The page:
The catastrophic tsunami that struck Indonesia and East Asia almost a year ago has done much to heighten the interest, research programs and preparations in the United States for events of this type, but experts say there are areas that need more attention and challenges yet to be met.
Dec. 26 will mark the first anniversary of the tsunami that claimed the lives of about 275,000 people and struck with waves up to 100 feet high, one of the deadliest disasters in modern history.
Since that time, Congress has worked on legislation that would enable the National Oceanic and Atmospheric Administration to spend $35 million per year for a major expansion and improvement of warning systems in the United States, and support other smaller research or disaster planning initiatives around the nation in a U.S. Tsunami Warning Network.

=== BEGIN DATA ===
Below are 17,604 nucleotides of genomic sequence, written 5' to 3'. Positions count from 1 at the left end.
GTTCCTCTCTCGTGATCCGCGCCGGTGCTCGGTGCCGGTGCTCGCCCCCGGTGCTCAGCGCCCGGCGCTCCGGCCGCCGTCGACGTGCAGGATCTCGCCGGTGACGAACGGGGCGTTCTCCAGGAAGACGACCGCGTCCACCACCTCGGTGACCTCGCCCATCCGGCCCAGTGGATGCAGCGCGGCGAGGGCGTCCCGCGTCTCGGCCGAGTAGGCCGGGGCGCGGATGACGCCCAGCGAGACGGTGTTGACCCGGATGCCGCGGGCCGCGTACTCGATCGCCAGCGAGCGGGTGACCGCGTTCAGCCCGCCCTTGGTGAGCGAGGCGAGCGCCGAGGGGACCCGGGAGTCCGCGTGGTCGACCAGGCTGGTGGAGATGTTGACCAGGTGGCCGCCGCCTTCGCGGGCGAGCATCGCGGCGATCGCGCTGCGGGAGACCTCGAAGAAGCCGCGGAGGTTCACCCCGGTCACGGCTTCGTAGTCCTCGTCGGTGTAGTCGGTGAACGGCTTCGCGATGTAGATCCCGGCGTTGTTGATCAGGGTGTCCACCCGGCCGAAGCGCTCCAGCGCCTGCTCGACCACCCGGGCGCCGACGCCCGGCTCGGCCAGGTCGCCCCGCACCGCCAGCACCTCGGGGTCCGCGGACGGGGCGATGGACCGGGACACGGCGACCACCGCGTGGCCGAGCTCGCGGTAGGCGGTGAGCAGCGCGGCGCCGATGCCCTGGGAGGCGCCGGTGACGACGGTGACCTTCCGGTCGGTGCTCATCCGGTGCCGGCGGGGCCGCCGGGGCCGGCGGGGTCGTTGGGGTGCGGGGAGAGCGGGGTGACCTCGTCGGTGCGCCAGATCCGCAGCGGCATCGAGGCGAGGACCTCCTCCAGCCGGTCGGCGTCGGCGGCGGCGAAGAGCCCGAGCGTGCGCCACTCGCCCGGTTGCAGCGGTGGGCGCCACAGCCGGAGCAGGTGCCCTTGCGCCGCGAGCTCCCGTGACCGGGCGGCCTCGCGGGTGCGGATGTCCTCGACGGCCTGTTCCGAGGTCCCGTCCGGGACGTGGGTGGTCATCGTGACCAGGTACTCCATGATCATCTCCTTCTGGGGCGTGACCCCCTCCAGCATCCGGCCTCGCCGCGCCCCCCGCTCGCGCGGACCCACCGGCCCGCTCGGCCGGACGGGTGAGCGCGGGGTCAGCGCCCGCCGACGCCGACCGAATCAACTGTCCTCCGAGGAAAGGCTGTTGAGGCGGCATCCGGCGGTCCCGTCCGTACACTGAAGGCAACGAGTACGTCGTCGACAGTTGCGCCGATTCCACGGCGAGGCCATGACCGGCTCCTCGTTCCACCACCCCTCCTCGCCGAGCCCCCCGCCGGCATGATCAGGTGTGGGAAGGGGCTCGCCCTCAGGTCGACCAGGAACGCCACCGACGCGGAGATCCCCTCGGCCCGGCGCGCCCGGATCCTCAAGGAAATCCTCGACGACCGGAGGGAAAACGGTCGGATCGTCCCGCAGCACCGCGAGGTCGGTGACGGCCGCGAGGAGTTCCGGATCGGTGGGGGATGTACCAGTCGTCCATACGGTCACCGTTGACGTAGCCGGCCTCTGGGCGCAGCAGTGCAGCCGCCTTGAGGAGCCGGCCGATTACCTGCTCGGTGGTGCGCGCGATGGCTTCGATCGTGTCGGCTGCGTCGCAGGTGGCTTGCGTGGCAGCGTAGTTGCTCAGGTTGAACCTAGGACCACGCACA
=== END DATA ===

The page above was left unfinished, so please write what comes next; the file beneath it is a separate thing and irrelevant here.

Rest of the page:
Dan Cox | EurekAlert!
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